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ARS Home » Pacific West Area » Aberdeen, Idaho » Small Grains and Potato Germplasm Research » Research » Publications at this Location » Publication #265208

Title: Composition and Functional Lipid Profiles of Low-Phyate Barleys and Related Cultivars

item Liu, Keshun
item Moreau, Robert
item Bregitzer, Paul
item Hicks, Kevin

Submitted to: World Conference on Oilseed and Edible Oil Processing
Publication Type: Abstract Only
Publication Acceptance Date: 4/13/2011
Publication Date: 6/21/2011
Citation: Liu, K., Moreau, R.A., Bregitzer, P.P., Hicks, K.B. 2011. Composition and Functional Lipid Profiles of Low-Phyate Barleys and Related Cultivars. World Conference on Oilseed and Edible Oil Processing. Izmir, Turkey, June 21-23, 2011.

Interpretive Summary:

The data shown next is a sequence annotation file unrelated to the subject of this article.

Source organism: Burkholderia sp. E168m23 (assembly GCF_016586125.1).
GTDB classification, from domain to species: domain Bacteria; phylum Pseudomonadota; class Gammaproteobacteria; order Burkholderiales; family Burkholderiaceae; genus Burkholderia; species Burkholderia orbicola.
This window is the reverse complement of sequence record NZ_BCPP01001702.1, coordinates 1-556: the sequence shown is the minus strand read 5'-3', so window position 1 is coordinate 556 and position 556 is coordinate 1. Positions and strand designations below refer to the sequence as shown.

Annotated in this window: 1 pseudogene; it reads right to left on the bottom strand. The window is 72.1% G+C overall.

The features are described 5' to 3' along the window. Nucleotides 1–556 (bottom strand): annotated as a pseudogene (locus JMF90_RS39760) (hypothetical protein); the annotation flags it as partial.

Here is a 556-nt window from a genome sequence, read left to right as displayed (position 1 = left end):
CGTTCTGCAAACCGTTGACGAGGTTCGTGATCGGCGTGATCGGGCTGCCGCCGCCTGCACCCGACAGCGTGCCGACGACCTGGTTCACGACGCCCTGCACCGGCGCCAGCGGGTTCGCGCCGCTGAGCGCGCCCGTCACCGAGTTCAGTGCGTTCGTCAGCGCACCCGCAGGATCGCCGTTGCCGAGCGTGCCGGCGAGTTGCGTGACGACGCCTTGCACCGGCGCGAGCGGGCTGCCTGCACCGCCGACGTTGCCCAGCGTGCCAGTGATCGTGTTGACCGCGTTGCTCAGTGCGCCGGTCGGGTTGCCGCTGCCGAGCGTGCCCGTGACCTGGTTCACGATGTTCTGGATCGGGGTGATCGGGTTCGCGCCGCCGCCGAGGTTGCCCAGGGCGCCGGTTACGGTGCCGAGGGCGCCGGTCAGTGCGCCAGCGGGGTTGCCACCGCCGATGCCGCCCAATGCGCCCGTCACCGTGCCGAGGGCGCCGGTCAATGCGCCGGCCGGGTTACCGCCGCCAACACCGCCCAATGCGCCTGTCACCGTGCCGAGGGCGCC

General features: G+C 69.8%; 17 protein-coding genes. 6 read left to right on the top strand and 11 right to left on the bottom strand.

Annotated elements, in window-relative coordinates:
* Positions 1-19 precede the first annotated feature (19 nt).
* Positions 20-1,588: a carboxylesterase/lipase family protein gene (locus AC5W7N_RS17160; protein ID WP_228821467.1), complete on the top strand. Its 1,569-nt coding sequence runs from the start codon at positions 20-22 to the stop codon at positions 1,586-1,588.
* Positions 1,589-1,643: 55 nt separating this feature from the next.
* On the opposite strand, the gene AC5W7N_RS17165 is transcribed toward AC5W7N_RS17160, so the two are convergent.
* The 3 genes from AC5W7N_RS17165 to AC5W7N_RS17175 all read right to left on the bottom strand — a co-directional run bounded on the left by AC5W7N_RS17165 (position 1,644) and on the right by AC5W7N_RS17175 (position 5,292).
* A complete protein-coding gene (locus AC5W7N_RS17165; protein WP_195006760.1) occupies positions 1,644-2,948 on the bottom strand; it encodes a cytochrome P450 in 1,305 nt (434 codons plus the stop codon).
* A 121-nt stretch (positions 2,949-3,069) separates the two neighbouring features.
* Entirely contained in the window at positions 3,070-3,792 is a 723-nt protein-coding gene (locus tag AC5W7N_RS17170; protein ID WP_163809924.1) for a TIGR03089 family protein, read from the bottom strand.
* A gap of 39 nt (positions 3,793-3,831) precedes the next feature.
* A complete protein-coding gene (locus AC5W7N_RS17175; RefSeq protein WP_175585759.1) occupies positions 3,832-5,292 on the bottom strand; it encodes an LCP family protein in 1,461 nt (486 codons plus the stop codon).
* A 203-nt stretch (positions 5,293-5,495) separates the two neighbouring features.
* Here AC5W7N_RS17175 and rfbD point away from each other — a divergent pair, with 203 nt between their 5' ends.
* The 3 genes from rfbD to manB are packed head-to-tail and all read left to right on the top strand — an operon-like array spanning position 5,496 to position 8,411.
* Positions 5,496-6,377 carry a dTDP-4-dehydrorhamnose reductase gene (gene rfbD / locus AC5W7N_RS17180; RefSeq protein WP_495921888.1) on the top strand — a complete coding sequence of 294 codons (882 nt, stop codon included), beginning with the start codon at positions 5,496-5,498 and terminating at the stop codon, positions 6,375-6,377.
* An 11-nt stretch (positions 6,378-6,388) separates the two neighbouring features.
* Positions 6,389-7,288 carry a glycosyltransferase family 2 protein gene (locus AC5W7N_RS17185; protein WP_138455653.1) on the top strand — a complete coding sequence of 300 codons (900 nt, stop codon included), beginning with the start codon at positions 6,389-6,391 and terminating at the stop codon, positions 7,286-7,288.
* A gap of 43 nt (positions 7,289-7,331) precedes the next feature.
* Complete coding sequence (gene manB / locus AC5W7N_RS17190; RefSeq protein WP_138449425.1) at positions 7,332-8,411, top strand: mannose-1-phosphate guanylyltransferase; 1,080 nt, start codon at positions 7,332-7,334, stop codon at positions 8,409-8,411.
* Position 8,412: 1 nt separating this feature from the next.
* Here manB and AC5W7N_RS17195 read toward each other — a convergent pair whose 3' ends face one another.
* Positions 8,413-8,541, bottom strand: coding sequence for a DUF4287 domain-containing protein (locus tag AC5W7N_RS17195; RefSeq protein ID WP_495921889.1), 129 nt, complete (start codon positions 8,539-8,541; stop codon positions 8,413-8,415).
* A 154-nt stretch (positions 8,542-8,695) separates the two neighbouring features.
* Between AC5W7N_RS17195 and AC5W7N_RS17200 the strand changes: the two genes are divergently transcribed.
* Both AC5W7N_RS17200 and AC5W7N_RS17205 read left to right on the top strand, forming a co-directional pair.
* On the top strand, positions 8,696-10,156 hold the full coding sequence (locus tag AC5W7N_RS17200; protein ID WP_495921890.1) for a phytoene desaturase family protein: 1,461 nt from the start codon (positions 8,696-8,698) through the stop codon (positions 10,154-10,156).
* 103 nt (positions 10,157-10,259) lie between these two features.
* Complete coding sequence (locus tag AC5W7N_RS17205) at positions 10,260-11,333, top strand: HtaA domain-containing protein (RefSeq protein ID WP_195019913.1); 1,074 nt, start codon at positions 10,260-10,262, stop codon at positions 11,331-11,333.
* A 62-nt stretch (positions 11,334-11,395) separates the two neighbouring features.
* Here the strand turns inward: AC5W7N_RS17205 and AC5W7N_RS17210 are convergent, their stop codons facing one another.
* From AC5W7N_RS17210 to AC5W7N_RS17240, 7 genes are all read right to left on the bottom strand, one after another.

Technical Abstract: Barley, one of the earliest cultivated cereal grains in the world, is gaining renewed interest for use in food, feed and as a bioethanol feedstock. Like other grains, its high phytate content is undesirable since phytate affects mineral bioavailability and contributes to P pollution to environment. Recent breeding advances have led to the development of several barley lines (hulled or hulless) with reduced levels of phytate. One of them was recently released by USDA-ARS as a low phytate cultivar (Clearwater). To identify value-added components in barleys and determine if phytate content has any effects on them, we conducted this study to compare levels of tocopherols and tocotrienols, fatty acid composition, and composition of other key nutrients in five low-phytate genotypes with five related cultivars having normal phytate contents. Seed samples were collected from three growing locations, each having two plots. Results showed that genotype, location and their interaction had significant effects (p < 0.05) on most attributes measured. However, correlation between a nutrient level and phytate level was mostly week, indicating that low phyate barleys did not necessarily have different general composition and functional lipid profiles from regular cultivars. When genotypes were grouped into hulled and hulless, for many nutrients, the hulless had higher levels than the hulled type.